10 September 2019: A Burst of Asteroid Activity in Europe

According to European Space Agency (ESA) the next few days will see a rare convergence of asteroid-related activity in Europe. According to recent ESA estimates, there are 878 asteroids in the ‘risk list’. This ESA catalogue brings together all asteroids we know of that have a ‘non-zero’ chance of impacting Earth in the next 100 years, meaning that an impact, however unlikely, cannot be ruled out. An impact by even a small asteroid could cause serious destruction to inhabited areas. This is why ESA, together with international partners, is taking action to search for asteroids, develop technology that could deflect them in future and collaborate at the international level to support mitigation measures. Thus, planetary defence and other experts are meeting in three locations to coordinate humanity's efforts to defend ourselves from hazardous space rocks. Such intense levels of international scientific collaboration are driven in part by the fact that an asteroid impact could cause devastating effects on Earth. But this is also a testament to the fact that we are at a point in human history where we can do something about risky asteroids. The flurry of upcoming meetings will cover vital topics in planetary defence, including the planned, first-ever test of asteroid deflection, coordination and communication of asteroid warnings and how to ensure the most effective emergency response on the ground. With all the work being done, the planet has never been so prepared for the unlikely but very real threat of an asteroid impact.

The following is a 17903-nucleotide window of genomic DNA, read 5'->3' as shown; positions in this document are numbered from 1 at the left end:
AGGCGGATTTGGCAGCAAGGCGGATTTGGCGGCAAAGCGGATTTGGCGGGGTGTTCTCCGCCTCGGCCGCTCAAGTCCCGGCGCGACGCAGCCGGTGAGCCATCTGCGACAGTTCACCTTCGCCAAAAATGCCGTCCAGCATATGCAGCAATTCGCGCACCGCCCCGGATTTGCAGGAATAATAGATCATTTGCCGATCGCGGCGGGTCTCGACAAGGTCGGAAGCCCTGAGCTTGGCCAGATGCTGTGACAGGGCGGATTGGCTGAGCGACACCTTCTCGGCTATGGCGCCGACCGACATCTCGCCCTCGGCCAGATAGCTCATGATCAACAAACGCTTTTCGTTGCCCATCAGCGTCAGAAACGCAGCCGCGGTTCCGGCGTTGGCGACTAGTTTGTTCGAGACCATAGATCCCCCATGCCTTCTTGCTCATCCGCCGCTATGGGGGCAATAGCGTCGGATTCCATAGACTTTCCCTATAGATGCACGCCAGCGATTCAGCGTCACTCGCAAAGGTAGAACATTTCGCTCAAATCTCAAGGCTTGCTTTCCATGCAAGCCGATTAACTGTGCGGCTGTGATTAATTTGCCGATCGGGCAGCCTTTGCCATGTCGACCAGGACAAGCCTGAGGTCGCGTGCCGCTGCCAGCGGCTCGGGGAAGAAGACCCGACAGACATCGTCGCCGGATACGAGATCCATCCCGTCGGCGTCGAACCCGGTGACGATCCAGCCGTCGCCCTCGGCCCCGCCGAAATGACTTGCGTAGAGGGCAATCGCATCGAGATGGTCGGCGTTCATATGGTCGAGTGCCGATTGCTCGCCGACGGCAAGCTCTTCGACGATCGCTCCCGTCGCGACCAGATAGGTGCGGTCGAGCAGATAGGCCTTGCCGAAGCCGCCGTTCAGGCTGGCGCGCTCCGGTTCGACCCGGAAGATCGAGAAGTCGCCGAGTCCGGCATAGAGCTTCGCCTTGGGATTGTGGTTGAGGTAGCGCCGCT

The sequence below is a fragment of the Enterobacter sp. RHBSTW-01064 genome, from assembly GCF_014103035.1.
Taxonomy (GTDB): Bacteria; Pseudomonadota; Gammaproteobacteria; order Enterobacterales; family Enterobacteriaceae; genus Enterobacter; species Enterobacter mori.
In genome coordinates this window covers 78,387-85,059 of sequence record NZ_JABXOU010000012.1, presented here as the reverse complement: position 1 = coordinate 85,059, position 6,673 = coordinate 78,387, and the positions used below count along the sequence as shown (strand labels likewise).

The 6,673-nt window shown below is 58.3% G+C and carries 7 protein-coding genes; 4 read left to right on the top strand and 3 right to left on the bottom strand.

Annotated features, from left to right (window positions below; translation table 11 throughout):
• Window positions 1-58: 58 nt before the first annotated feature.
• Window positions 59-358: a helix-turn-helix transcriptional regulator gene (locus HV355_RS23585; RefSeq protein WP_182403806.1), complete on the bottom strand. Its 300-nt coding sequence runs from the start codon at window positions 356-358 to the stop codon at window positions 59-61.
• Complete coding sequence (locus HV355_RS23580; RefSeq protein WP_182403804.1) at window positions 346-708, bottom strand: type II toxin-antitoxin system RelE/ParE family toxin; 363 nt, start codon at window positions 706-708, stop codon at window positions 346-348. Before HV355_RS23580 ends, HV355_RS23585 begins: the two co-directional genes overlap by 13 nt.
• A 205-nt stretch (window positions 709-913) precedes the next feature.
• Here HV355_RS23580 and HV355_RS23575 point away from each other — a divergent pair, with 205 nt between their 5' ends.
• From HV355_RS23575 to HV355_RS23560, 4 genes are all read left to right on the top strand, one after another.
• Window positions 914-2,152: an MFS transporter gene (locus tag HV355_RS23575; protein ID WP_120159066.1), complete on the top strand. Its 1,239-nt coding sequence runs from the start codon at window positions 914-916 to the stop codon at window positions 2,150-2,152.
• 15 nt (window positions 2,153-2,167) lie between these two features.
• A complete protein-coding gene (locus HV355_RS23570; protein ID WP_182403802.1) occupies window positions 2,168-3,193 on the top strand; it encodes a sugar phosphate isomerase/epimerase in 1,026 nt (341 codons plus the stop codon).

9 September 2019: Roll-Royce Accelerates Trent Blade Swaps, after Modifying its Blade-life Prediction Methods